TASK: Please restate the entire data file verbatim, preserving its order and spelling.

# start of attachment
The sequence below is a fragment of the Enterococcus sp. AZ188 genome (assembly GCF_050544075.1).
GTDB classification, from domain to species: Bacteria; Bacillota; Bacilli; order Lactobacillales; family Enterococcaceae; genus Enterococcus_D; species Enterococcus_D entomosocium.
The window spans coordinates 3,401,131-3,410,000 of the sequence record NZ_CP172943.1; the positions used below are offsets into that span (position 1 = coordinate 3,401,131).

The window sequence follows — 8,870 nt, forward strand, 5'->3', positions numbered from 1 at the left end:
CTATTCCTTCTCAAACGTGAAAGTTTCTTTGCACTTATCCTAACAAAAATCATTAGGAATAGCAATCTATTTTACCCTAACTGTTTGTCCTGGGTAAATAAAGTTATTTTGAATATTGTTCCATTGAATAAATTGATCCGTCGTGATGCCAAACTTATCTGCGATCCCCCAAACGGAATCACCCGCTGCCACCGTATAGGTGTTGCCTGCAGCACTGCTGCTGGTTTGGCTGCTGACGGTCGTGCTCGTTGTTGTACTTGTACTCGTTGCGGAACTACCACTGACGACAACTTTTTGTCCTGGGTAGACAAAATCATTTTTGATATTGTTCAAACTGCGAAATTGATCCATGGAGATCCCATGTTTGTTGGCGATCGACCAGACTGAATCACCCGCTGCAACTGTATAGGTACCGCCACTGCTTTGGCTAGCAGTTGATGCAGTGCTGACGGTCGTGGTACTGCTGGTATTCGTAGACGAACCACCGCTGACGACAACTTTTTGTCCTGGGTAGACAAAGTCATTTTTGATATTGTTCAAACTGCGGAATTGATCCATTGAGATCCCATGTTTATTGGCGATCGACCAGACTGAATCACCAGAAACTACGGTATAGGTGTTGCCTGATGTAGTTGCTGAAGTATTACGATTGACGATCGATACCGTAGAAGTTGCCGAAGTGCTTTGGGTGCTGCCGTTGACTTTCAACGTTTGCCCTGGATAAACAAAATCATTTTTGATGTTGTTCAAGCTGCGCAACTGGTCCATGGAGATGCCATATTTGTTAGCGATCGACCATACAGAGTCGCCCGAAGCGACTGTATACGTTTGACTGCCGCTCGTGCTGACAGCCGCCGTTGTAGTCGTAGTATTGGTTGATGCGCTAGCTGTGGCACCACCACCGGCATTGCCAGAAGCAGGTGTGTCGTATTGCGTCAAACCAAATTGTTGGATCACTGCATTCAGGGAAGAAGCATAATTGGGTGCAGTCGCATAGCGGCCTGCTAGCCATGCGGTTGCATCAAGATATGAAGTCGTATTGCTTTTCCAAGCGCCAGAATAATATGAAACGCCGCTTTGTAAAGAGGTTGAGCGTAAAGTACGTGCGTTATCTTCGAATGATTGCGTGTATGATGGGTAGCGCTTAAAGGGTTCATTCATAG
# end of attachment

The sequence below is a fragment of the Enterococcus sp. AZ188 genome (assembly GCF_050544075.1).
GTDB classification, from domain to species: Bacteria; Bacillota; Bacilli; order Lactobacillales; family Enterococcaceae; genus Enterococcus_D; species Enterococcus_D entomosocium.
The window spans coordinates 3,401,131-3,410,000 of the sequence record NZ_CP172943.1; the positions used below are offsets into that span (position 1 = coordinate 3,401,131).

The window sequence follows — 8,870 nt, forward strand, 5'->3', positions numbered from 1 at the left end:
CTATTCCTTCTCAAACGTGAAAGTTTCTTTGCACTTATCCTAACAAAAATCATTAGGAATAGCAATCTATTTTACCCTAACTGTTTGTCCTGGGTAAATAAAGTTATTTTGAATATTGTTCCATTGAATAAATTGATCCGTCGTGATGCCAAACTTATCTGCGATCCCCCAAACGGAATCACCCGCTGCCACCGTATAGGTGTTGCCTGCAGCACTGCTGCTGGTTTGGCTGCTGACGGTCGTGCTCGTTGTTGTACTTGTACTCGTTGCGGAACTACCACTGACGACAACTTTTTGTCCTGGGTAGACAAAATCATTTTTGATATTGTTCAAACTGCGAAATTGATCCATGGAGATCCCATGTTTGTTGGCGATCGACCAGACTGAATCACCCGCTGCAACTGTATAGGTACCGCCACTGCTTTGGCTAGCAGTTGATGCAGTGCTGACGGTCGTGGTACTGCTGGTATTCGTAGACGAACCACCGCTGACGACAACTTTTTGTCCTGGGTAGACAAAGTCATTTTTGATATTGTTCAAACTGCGGAATTGATCCATTGAGATCCCATGTTTATTGGCGATCGACCAGACTGAATCACCAGAAACTACGGTATAGGTGTTGCCTGATGTAGTTGCTGAAGTATTACGATTGACGATCGATACCGTAGAAGTTGCCGAAGTGCTTTGGGTGCTGCCGTTGACTTTCAACGTTTGCCCTGGATAAACAAAATCATTTTTGATGTTGTTCAAGCTGCGCAACTGGTCCATGGAGATGCCATATTTGTTAGCGATCGACCATACAGAGTCGCCCGAAGCGACTGTATACGTTTGACTGCCGCTCGTGCTGACAGCCGCCGTTGTAGTCGTAGTATTGGTTGATGCGCTAGCTGTGGCACCACCACCGGCATTGCCAGAAGCAGGTGTGTCGTATTGCGTCAAACCAAATTGTTGGATCACTGCATTCAGGGAAGAAGCATAATTGGGTGCAGTCGCATAGCGGCCTGCTAGCCATGCGGTTGCATCAAGATATGAAGTCGTATTGCTTTTCCAAGCGCCAGAATAATATGAAACGCCGCTTTGTAAAGAGGTTGAGCGTAAAGTACGTGCGTTATCTTCGAATGATTGCGTGTATGATGGGTAGCGCTTAAAGGGTTCATTCATAG